I will never tell my children I love them the same. Because I don’t.
Having grown up in a home in which my mother declared (with the best of intentions) that she loved my sister and me exactly the same — I experienced first hand why that doesn’t work.
For years, I would look for signs to prove that she loved my sister more — or less. She was given more juice (I measured). Her birthday party was bigger. She got more clothes on the shopping trip. Other times, I felt vindicated when my snuggle with her lasted longer or when I was complimented more on my behavior. It never ended, this competitive nightmare.
My sister and I are so wildly different. How do you love such distinctly different people exactly the same? If we’d been similar, it surely would have been worse.
When I became a mother myself, I knew I had to take the whole “equal” conversation off the table. So instead, I tell my children that I love them differently. After all, they are different humans — and I love them for who they each are, as individuals. I love them for being their uniquely special, different selves.
So far, my approach has been working for us. (And since they get along 90 percent of the time, I feel like we’re ahead.) Here’s what I’ve learned over the years, in my quest to boost sibling harmony between my kids:
1. Don’t compare achievements.
Avoid saying things like, “your sister ate all her dinner, why didn’t you?” and labeling one as “the problem child,” which will surely create more problems. Instead, notice their differences without judgment. Offer up things like, “You love to use blue in your paintings,” or “ice skating sure makes you happy!”
Children, like all people, appreciate being noticed. (Try to avoid following it with a “good job,” as they don’t need the empty praise.)
2. Encourage individuality — in interests, activities, and if they want, appearance.
Allow for self-expression in their room décor, dress, and demeanor. Limit hand-me-downs as much as possible, or find fun ways to alter them. It’s so great when kids can find their “own thing” — totally different from his or her sibs. In the forthcoming children’s book I co-authored, Miles is a Mighty Brothersaurus, the middle child, Miles, feels overshadowed by his high-achieving (and attention-grabbing) siblings, and thus embarks on a journey to prove himself. Miles ultimately discovers that his extensive knowledge of dinosaurs is something worth celebrating, too!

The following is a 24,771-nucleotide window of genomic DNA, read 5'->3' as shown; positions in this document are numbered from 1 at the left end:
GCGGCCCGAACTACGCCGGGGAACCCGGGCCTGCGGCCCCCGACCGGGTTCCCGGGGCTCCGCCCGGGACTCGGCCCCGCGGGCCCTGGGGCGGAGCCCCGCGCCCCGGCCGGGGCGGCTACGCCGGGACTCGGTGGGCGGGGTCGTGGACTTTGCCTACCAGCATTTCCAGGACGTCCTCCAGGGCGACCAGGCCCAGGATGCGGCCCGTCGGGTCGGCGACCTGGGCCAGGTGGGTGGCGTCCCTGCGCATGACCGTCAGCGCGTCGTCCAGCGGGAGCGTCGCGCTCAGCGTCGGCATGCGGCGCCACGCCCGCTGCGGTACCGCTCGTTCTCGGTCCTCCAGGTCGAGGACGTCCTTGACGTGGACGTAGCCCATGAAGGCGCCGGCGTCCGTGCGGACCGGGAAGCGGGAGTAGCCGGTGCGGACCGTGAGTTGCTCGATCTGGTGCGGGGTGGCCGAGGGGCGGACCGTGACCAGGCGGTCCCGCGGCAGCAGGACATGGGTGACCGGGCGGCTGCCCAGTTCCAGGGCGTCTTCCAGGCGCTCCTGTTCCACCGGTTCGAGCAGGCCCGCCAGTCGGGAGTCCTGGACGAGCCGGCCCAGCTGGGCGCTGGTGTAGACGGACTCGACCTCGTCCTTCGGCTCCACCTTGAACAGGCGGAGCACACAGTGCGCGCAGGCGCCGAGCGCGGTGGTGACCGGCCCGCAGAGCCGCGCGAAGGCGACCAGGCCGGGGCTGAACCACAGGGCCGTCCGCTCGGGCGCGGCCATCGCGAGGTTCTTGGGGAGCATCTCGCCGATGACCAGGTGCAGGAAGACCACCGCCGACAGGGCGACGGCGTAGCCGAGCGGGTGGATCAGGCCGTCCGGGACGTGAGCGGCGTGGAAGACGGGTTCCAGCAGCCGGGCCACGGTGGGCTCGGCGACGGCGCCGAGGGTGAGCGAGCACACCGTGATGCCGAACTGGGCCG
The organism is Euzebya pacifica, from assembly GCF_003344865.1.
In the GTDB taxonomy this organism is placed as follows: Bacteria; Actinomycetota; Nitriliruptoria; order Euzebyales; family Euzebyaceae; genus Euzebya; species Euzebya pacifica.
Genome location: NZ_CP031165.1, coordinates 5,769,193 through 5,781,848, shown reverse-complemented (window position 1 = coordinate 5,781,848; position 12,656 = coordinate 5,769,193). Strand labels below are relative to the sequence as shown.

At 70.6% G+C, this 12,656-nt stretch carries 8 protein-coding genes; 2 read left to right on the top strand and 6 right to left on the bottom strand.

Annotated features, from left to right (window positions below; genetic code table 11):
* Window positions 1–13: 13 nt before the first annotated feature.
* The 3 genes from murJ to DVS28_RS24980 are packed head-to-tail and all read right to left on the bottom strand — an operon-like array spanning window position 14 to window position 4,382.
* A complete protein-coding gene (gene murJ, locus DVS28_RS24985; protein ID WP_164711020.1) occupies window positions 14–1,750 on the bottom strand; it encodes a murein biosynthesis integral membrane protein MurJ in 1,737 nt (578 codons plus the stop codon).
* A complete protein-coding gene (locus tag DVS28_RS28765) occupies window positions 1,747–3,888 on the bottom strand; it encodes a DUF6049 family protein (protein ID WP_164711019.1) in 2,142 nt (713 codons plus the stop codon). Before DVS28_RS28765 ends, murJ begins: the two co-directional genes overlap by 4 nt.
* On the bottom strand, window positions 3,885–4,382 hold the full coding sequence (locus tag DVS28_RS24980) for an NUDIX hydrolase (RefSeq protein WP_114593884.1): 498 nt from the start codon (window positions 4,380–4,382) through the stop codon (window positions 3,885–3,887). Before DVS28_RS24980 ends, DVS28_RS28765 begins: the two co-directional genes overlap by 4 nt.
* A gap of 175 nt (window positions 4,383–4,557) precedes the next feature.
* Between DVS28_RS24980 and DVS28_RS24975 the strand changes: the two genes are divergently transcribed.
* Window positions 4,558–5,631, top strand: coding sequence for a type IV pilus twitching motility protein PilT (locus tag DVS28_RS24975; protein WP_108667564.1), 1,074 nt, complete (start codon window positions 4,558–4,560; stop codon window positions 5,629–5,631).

Ultimately, we want our kids to know that what’s most important is the confidence to know that they are worthy, important, and special, no matter what they’re good at doing or the accolades their interests bring.
3. Guide and step aside.
When temperatures rise, avoid the temptation to jump in, and instead give them a chance to work out their conflict together. When it is time, you can guide them with prompts (start your sentences with, “I feel … ” or “Wait till your brother is done talking then it is your turn to talk”) and then step aside and let them navigate their own conflict resolution. It takes practice. Manage your own expectations during the process, and make sure to model what you’d like to see.
4. Make labels work.
Avoid as much as possible, saying “he’s the soccer player” or “she’s the good student” or “he’s the challenging kid” — this sets up a competitive environment and sends the message that those roles are already taken, and so they have to either compete to displace the other or find something else as their own by default. The only labels that DO work, however, are “she’s a great sister” and “he’s such a thoughtful brother” because kids internalize these positive messages and act accordingly.
5. Feed their individual “love banks.”
Try to have “Special Time” for 10-15 minutes per day with each kid so that they feel confident in your love and attention — this goes a long way in circumventing the negative attention seekers. “Special Time” is one-on-one time, guided by activities they choose, and you follow. No other guidance on your or the other sibs’ part. No screens, no distractions, make a big point of making sure your kid knows you are 100 percent devoted to them — but set a timer so there is a formal stop time. And then, during that Special Time, be sure to notice and invest in their interests and different personalities.
Considering that jealousy, resentment, and competition between siblings makes everyone in the family miserable and can lead to life-long strife among family members, it is crucial to establish and support your children as siblings. And to love them differently, as individuals.
Once you do, thankfully nothing will be the same again.